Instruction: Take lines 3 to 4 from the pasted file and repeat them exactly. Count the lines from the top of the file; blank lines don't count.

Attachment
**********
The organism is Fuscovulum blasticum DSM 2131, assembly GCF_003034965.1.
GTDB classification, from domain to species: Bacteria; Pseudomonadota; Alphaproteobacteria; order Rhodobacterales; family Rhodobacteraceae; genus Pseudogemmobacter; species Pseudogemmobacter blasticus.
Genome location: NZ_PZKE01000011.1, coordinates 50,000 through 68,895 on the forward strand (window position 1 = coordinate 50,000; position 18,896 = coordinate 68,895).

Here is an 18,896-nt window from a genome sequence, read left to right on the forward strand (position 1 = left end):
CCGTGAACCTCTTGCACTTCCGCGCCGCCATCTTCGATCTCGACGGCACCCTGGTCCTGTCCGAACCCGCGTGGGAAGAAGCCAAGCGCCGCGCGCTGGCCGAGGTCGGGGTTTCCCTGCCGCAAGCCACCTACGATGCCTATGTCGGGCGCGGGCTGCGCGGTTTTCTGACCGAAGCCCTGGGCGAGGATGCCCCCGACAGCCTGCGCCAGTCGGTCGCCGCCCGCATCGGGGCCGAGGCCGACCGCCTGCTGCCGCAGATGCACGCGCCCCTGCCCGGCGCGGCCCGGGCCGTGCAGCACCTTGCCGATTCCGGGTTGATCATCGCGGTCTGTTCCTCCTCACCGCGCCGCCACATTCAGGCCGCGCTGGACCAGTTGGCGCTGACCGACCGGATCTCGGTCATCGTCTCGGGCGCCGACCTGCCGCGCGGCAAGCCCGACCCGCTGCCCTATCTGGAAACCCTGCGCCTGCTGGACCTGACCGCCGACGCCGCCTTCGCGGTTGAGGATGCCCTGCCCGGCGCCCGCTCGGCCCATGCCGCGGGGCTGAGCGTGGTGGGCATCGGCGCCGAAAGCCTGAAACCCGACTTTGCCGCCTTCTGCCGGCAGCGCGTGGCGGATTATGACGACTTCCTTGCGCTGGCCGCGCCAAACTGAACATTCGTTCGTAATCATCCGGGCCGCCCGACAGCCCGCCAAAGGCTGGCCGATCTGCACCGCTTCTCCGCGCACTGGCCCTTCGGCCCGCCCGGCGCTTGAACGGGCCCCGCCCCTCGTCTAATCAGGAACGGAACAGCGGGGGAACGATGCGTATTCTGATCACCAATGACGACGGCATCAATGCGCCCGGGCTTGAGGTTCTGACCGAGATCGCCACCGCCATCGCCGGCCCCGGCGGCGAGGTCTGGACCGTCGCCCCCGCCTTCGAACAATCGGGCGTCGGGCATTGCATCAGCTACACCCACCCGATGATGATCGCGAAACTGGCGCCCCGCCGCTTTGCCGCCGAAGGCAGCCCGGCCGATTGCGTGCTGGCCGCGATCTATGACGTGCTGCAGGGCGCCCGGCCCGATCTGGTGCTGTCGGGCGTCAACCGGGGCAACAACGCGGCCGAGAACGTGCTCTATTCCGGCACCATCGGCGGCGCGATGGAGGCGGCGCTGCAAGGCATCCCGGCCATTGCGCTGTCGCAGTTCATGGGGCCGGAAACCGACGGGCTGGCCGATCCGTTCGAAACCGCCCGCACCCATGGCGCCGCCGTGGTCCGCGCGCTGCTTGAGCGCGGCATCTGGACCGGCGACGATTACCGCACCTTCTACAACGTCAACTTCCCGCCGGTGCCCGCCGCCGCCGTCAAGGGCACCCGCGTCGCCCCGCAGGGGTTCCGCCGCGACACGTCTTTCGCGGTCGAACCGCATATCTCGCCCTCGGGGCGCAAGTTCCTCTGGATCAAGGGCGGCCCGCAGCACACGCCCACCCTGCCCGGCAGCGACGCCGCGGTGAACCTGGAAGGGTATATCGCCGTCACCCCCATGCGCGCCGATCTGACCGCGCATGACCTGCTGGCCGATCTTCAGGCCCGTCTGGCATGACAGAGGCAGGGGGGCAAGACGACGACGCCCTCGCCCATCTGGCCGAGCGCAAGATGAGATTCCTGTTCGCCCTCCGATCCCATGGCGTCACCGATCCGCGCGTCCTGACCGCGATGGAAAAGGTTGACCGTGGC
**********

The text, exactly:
Genome location: NZ_PZKE01000011.1, coordinates 50,000 through 68,895 on the forward strand (window position 1 = coordinate 50,000; position 18,896 = coordinate 68,895).

Here is an 18,896-nt window from a genome sequence, read left to right on the forward strand (position 1 = left end):